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Monday, November 29, 2021

Nasu - drying methods

The berry Aubergine (Fr), brinjal and baingan (Ind.), eggplant (Eng.), nasu (Jp. 茄子, ナス) is commonly called a vegetable. Nasunin is the anthocyanin (1) found in the skin of nasu or nasubi where it derives its name. In the colder months, it takes longer to dry this big bulbous fruit than on any sunny summer day.  Though it's possible to make open-air dried Nasu at the end of the fall harvest in cooler temperatures. Due to space constraints, freezing 3/4 of a bushel of Nasu is a lot of space. Only 3 of these went into the freezer. A couple of them were roasted and jarred with oil for use. Drying the remainder was easy with patience and over 1/2 a bushel (a box and a half) 12-16 eggplants condensed into 4 quart-sized ziplock bags. 

Sproutfuel.AREAL.com  considered energy use in the methods below.  
Other drying recipes involve using the oven 10-12hrs on low with the door open.

Method 1 takes 3 weeks and is preferred for rehydrating for cooked dishes without skin or stem. 

Method 2 takes 3-4 days and is better for quick snacks. Plainstyle "eggplant jerky"- you can add your own marinade step or dip in your favorite oil with herbs. This should be kept out in the open. ziploc it only for a road-trip, hike, etc. unless you plan to refrigerate it. This doesn't keep too long.

Method 2 was used with peeled, partially peeled, and unpeeled Nasu and works for all 3 preferences.

Method 1 
3 weeks - no dehydrator - open-air (oven optional) - Room temperature is 50-60F

1. Rinse fruits thoroughly. 
2. Peel and cut into 1/2 inch thick x 1"-2" wide slices - up to the length of the fruit. 
    (optional to salt and rinse nasu after 1-2 hours)
3. set out on a drying rack or net for 2-3 weeks in a well-ventilated area
4. check on them every 1-2 days for mold and rotate 2-3 times a week
   4a. If there is any mold (1):  AFTER removing the non-moldy pieces, THEN toss away the moldy pieces and sterilize everything on the drying rack.
5. (extra step)- put the pieces in a dry unoiled metal bread pan and bake out (250-300F) any remaining moisture in 5-7min or longer- if using these for a type of jerky. Let cool completely before storing.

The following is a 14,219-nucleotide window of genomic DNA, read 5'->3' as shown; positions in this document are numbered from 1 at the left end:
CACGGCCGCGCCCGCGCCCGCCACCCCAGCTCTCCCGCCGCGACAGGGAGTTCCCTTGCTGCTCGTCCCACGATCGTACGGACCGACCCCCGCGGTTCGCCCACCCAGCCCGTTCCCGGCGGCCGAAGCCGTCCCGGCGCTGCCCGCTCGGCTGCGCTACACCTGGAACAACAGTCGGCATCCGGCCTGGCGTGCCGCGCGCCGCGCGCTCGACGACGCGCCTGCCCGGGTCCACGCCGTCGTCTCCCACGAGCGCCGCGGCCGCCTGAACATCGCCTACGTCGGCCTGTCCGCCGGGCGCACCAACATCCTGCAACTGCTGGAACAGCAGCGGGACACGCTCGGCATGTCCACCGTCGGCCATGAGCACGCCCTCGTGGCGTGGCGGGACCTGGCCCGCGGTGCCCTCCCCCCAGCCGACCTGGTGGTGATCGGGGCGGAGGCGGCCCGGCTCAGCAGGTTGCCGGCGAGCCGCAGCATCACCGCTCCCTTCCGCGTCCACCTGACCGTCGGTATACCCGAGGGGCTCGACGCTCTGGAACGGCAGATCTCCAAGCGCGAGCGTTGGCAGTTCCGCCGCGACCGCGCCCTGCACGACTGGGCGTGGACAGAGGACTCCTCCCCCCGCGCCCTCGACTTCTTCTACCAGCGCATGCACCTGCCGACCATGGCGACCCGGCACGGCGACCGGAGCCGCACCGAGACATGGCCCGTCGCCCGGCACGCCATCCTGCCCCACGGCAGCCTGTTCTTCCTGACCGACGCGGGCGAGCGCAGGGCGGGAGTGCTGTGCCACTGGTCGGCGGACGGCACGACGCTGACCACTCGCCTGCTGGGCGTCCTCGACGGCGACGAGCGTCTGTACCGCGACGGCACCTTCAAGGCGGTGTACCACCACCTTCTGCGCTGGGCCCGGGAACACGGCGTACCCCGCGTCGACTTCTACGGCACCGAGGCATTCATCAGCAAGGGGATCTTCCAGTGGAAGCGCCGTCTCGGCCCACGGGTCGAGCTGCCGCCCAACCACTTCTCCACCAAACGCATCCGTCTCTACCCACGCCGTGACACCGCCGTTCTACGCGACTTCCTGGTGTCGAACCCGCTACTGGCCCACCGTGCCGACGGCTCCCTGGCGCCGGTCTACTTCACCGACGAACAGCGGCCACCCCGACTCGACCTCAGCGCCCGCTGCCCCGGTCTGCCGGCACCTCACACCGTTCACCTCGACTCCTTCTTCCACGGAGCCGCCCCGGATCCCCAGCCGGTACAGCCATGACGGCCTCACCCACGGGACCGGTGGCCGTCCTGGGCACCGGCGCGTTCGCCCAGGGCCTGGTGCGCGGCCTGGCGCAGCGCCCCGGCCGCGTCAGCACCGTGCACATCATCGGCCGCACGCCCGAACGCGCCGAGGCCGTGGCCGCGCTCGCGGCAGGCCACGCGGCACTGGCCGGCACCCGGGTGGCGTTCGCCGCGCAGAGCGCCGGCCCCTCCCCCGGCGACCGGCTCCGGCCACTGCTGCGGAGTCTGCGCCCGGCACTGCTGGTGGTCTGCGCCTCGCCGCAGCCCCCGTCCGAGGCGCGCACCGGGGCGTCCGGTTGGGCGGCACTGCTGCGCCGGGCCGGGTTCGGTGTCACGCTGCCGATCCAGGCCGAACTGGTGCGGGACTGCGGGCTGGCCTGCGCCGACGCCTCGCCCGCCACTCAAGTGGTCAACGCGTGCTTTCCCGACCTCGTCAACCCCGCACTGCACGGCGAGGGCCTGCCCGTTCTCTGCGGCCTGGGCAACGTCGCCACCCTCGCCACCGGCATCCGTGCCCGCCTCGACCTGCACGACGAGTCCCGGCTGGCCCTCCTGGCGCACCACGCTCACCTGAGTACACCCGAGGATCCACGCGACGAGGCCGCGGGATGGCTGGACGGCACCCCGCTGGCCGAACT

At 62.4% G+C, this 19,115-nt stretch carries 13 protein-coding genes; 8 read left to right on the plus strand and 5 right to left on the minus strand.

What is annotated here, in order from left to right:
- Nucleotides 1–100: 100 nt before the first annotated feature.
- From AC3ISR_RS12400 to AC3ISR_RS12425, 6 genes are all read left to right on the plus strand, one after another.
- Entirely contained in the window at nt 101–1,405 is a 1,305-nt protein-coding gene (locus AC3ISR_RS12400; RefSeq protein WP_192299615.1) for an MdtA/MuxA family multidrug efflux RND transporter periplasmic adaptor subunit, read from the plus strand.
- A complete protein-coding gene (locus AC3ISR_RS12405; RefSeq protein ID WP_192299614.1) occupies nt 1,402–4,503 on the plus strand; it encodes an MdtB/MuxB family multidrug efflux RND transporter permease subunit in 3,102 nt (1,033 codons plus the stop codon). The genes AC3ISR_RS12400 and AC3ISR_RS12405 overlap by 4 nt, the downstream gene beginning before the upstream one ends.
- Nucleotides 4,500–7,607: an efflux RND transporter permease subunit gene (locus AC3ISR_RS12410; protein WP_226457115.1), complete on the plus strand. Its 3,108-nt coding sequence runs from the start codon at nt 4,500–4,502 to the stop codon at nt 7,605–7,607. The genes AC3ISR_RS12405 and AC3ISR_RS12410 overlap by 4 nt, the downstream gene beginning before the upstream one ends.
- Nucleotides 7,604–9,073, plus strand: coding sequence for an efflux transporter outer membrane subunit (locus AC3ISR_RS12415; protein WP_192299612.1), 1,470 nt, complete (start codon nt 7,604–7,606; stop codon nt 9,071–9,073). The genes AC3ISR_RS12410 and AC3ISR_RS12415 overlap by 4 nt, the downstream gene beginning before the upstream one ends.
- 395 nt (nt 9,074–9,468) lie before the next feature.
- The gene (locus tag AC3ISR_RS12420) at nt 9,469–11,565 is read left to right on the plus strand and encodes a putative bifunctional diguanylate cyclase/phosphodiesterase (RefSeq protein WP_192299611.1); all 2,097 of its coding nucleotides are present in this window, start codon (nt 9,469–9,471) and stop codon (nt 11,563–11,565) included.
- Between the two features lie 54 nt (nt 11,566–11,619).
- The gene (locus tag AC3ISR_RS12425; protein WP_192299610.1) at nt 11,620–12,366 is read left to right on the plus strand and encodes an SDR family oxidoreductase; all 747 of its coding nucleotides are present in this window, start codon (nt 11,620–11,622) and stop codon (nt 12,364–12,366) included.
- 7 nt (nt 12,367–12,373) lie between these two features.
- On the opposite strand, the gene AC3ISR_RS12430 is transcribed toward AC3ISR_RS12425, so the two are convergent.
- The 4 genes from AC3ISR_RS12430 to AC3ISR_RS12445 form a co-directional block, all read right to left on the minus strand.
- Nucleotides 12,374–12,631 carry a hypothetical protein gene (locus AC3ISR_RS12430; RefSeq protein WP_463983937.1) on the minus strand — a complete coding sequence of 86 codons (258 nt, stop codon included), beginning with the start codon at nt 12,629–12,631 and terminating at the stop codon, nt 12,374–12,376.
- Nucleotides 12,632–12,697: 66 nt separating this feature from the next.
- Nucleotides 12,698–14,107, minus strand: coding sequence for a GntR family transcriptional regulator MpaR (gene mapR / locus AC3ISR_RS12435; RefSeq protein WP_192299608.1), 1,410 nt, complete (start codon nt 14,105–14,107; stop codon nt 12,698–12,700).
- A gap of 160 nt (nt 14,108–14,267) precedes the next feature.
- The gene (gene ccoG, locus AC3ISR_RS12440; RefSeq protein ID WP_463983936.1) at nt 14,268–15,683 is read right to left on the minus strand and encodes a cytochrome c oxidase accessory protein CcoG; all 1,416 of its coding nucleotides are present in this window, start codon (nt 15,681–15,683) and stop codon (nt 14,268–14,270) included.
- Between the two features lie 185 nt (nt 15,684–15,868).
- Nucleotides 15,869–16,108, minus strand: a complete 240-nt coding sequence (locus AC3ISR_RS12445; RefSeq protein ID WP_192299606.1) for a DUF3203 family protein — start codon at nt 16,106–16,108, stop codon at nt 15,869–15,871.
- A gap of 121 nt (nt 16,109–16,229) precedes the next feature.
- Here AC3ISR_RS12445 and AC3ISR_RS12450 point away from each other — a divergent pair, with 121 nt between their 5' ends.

6. put in a storage jar or bag and add salt 1tbsp+ and a sealed desiccant envelope. 

Method 2 (plain jerky - no marinade)
3-4 days: - no dehydrator - open-air and oven - more traditional cutting 

1. Rinse fruits thoroughly

2. Cut fruit lengthwise (2times into Quarters) or (3 times into 6ths) keep pieces attached to the stem
     (optional step to sprinkle with Salt and rinse nasu after 1-2 hours)

3. Hang them over a string/clothesline  and air dry for 1-3 days - though 2 days is enough

4. Check on them every day for any mold development
 4a. If there is any mold:  AFTER removing the non-moldy pieces, toss away the moldy pieces and sterilize everything before returning it to dry- or move to oven step 5 

5. Preheat the oven (day 3 drying) to 250F - put the trimmed pieces on parchment on flat baking sheets. 
Add the sheets to the oven for 1.5-2 hours and bake. Turn off the oven and let air dry overnight.

6. Preheat the oven (day 4 drying) to 350F - 1.5-2 hours  - to desired dryness for jerky. (it's ok to roast other veggies during this 2nd drying time)
7. put in a storage jar or bag and add salt and a sealed desiccant envelope.

Other options for excess nasu:
If freezer space is ample: You can simply blanch the cut fruit 5-7min in boiling water, drain it, and separate it with parchment or wax paper, and freeze in bags or freezer containers. Blanching and freezing is the quickest way to store Nasu to make "fresher" looking dishes or to keep the grilled look.

If the cabinet or shelf space is ample: The most traditional Japanese way to use Nasu or extra veggies is to make traditionally flavored tsukemono. Pickling is a long process and is wonderful to do with time and love.  

Quality: A firm homegrown fruit is preferred.
Sometimes, the ripened berry will have brown spots on the skin surface and look "old". Frequently, these ugly fruits are passed over while the interior is still perfect.  Only throw it away when the exterior is rotted, moldy, or has broken skin from an unknown source. Some people use the 'good parts' of a not-so-great fruit. Though this nightshade berry is already toxic, any mold is an additional toxin. 

White Mold:
On the drying rack sometimes a white mold such as sclerotinia sclerotiorum will grow on the outside of cut fruit or veggies. It can be prevented by adding selenium to soil (2) during plant growth. On produce, you might find it growing after 1-2 days of drying even with good air circulation and washing the veggies. Why some store-bought produce pieces are moldy while others appear to be pristine is still a mystery. Though it's possible that mold contamination gets below the skin's surface during processing in a wash or rinse cycle. It's important to know that this common plant mold is a toxin and its spores are what catalyst the growth.  Be sure to take precautions and clean and sterilize your kitchen tools if you run into them in the dehydrator, countertop, etc. 


1. Noda Y, Kaneyuki T, Igarashi K, Mori A, Packer L. Antioxidant activity of nasunin, an anthocyanin in eggplant. Res Commun Mol Pathol Pharmacol. 1998 Nov;102(2):175-87. PMID: 10100509.

2. White Mold website: https://www.apsnet.org/edcenter/disandpath/fungalasco/pdlessons/Pages/WhiteMold.aspx

3. 31394376.https://pubmed.ncbi.nlm.nih.gov/31394376/
Cheng Q, Hu C, Jia W, Cai M, Zhao Y, Tang Y, Yang D, Zhou Y, Sun X, Zhao X. Selenium reduces the pathogenicity of Sclerotinia sclerotiorum by inhibiting sclerotial formation and germination. Ecotoxicol Environ Saf. 2019 Nov 15;183:109503. doi: 10.1016/j.ecoenv.2019.109503. Epub 2019 Aug 5. PMID: 

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